Leadership in Athletics: Player Transfers

The first few weeks following bowl games are very turbulent. Coaches are changing at a rapid pace and some players are making difficult choices. This time of the year was made even more turbulent when the NCAA changed its policy on players transferring to new schools. In fact, this year has seen some well-known athletes decide to take their talents to a new school. Justin Fields, Jalen Hurts and Tate Martell are just a few of the big-name athletes that will be donning new school colors.

The co-author, Anthony Schlegel, personally went through the transfer process when he transferred from the Air Force Academy to The Ohio State University and also witnessed athletes he coached make similar decisions. This made him well aware of what goes into the probability and risk associated with this type of decision. The number one thing to understand is that all of these situations are very different — just like all of the athletes are very different.

There are a lot of factors that go into making these kinds of decisions.  Science has helped us gain a better understanding of how decisions are made, especially when it comes to the importance of conditions in decision making. Conditions have two major factors, probability and risk, when it comes to looking at decision making.

This framework will help explain how the athletes are making decisions.

Like all decisions we make, there is RISK involved in varying magnitudes. Risk in this case reflects the exposure to or chance of unfortunate consequences of choosing whether or not to transfer. Will I receive a scholarship if I transfer? Will I be able to earn a starting position? Will my credits transfer so I am eligible to compete and/or earn the degree I desire? What are the financial ramifications on my family/self should I transfer? When Anthony decided to leave the Academy, he had zero scholarships and no clue where he would attend school the following year. Times have changed significantly since 2003, yet the risk does not.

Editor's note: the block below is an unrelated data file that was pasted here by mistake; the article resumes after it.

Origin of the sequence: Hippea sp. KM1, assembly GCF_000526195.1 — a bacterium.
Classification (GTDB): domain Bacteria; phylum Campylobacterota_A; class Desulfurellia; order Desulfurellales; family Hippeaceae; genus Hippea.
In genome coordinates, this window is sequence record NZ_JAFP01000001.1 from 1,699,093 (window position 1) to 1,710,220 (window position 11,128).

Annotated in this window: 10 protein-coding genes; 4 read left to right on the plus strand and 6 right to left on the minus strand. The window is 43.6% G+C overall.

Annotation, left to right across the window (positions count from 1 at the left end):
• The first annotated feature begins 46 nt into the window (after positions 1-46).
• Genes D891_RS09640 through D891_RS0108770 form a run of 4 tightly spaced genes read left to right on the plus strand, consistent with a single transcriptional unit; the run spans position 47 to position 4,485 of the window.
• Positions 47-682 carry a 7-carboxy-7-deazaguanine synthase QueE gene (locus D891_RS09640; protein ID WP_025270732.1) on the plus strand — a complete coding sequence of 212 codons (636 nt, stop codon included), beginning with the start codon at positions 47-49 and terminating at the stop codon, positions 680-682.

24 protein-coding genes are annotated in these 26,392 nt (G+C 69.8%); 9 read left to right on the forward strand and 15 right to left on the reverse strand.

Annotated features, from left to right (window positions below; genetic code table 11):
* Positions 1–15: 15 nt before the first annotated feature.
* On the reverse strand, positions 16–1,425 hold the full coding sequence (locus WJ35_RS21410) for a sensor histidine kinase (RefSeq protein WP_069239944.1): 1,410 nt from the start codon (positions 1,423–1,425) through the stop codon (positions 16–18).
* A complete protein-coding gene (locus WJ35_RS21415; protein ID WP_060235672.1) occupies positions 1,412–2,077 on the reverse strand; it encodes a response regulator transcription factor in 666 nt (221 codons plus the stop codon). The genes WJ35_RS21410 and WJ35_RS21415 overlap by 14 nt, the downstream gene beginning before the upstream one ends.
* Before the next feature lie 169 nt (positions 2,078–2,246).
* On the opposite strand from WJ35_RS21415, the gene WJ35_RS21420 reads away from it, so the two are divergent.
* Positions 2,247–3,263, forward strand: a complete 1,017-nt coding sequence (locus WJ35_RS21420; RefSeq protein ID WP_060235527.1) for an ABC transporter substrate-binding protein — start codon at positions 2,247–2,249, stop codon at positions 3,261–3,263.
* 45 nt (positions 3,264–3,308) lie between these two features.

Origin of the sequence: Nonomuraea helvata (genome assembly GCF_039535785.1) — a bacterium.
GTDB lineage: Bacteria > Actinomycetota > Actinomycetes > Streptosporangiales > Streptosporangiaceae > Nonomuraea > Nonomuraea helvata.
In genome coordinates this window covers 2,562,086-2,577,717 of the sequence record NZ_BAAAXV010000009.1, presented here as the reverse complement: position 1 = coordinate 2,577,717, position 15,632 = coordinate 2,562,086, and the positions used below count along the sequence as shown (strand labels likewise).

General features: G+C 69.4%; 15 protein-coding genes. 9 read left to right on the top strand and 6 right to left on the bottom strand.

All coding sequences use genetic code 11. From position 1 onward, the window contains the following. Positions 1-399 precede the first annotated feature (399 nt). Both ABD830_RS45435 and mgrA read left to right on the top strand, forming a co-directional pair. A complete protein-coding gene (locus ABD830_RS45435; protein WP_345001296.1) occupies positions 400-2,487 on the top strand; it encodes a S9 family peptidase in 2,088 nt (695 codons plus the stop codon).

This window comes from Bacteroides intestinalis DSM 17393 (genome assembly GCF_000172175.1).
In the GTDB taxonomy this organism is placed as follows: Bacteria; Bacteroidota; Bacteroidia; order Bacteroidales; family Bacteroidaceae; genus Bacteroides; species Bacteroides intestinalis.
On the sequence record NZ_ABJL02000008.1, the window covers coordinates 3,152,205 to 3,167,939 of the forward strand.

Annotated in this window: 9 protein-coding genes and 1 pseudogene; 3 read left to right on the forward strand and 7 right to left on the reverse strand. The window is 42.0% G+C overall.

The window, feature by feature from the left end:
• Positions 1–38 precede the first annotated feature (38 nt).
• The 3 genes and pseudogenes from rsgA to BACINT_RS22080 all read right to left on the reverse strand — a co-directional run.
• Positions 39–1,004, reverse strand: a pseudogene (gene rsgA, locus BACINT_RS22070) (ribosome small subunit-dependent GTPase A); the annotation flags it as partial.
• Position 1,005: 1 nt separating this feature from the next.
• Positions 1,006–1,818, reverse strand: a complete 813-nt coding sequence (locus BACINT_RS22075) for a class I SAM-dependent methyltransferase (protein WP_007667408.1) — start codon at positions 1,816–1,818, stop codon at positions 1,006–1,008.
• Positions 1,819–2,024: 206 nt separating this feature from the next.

Next, we need to understand the objective and subjective probabilities when making this decision. Probability is the likelihood that a specific result will occur.

Objective probability is the likelihood, based on hard facts and figures, a specific result will occur.  When choosing a school, Anthony looked at their linebacker depth and what type of defensive scheme they played to understand if he would be a fit. He also knew his coaches at the Air Force Academy were willing to help by giving good feedback as to his abilities should other coaches call them. This was critical in his decision and greatly improved the probability that another team would be willing to offer him a scholarship. These factors all improved the conditions and lowered the uncertainty of his decision.

Subjective probability is the likelihood, based on personal judgment, a specific result will occur. Anthony was a two-year starter at linebacker at the Air Force Academy. He played well enough to be an All-American as a freshman and as a sophomore; he was named as a team captain and all-conference linebacker. Being able to handle the rigors of an academy education gave him the confidence that he could handle the academic requirements at any university. His work ethic and belief in his ability to succeed were subjective, but he felt they greatly increased his chances of success at another university.

These conditions impacted Anthony’s decisions — just like the athletes making similar decisions now. There is a lot of risk associated with transferring and there are no guarantees. Athletes must weigh the risk against the probability of success.

Anthony knew the risk; there were no guarantees but taking everything into consideration, he had a higher certainty that he would find a fit somewhere else, but where? After officially and unofficially visiting a number of schools he decided to go to Ohio State. Upon evaluating this school, they had three young outstanding linebackers, great coaches, and a culture established by Jim Tressel that was the closest to the Academy. Though the competition would be fierce, he knew it would bring out the best in him and his decision was clear.


Stanovich, K. E. Decision Making and Rationality in the Modern World. New York: Oxford University Press, 2009.

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Here at Lead Read Today, we endeavor to take an objective (rational, scientific) approach to analyzing leaders and leadership. All opinion pieces will be reviewed for appropriateness, and the opinions shared are solely of the author and not representative of The Ohio State University or any of its affiliates.